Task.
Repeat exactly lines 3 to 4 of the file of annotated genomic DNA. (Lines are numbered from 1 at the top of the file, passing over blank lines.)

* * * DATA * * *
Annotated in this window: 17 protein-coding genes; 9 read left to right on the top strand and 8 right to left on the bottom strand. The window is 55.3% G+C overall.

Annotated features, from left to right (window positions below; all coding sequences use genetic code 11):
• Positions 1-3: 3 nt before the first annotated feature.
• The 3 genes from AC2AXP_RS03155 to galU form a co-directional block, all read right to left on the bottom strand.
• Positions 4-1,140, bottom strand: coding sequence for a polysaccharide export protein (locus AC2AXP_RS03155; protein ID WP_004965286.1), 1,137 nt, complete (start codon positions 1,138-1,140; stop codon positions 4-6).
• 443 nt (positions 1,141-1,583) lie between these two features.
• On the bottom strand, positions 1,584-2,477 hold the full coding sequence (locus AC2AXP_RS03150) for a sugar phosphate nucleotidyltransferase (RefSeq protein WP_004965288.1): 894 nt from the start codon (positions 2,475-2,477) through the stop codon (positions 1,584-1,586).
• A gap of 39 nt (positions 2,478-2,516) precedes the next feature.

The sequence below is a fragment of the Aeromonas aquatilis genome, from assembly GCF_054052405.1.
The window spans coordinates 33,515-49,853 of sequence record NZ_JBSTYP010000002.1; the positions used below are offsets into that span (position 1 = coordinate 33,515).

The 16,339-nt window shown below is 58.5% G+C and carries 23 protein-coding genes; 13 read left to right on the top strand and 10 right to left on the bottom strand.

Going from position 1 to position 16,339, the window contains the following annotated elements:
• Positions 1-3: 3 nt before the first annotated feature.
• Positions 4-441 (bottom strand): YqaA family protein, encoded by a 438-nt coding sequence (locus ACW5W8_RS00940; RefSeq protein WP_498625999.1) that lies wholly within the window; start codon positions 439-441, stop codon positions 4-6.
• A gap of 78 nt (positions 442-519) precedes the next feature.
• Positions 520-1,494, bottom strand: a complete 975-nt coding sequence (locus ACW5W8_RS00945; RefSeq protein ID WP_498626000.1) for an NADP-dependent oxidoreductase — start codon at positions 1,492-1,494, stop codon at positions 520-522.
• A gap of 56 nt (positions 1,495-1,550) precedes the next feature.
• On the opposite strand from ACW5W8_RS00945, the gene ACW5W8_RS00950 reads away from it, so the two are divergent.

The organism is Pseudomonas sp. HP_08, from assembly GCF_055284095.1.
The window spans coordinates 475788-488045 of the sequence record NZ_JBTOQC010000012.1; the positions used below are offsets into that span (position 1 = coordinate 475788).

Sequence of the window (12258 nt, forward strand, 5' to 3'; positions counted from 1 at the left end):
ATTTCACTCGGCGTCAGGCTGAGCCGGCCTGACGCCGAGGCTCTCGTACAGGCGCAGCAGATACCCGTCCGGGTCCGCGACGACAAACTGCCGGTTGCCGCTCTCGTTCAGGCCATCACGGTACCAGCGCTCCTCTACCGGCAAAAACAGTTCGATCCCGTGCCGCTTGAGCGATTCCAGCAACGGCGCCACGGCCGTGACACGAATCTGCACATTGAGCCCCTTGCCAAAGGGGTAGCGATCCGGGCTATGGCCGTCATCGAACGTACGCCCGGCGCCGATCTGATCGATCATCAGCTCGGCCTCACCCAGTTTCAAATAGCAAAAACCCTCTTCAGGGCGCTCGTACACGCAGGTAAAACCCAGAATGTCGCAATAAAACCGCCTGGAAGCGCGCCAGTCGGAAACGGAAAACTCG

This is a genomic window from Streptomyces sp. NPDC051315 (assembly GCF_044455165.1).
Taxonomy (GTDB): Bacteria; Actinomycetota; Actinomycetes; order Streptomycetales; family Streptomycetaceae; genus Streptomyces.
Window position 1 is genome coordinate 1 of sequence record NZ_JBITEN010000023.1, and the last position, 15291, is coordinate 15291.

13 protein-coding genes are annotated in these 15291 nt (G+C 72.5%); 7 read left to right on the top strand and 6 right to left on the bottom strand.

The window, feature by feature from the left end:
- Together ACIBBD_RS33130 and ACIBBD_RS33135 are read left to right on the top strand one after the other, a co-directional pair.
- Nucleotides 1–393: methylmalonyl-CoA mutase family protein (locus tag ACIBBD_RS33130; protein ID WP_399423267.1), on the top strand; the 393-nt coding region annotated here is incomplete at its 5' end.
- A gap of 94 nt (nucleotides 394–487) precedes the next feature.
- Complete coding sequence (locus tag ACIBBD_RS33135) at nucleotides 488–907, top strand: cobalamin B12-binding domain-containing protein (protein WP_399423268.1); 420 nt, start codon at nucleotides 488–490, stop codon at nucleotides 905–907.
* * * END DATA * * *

• Positions 1-3: 3 nt before the first annotated feature.
• The 3 genes from AC2AXP_RS03155 to galU form a co-directional block, all read right to left on the bottom strand.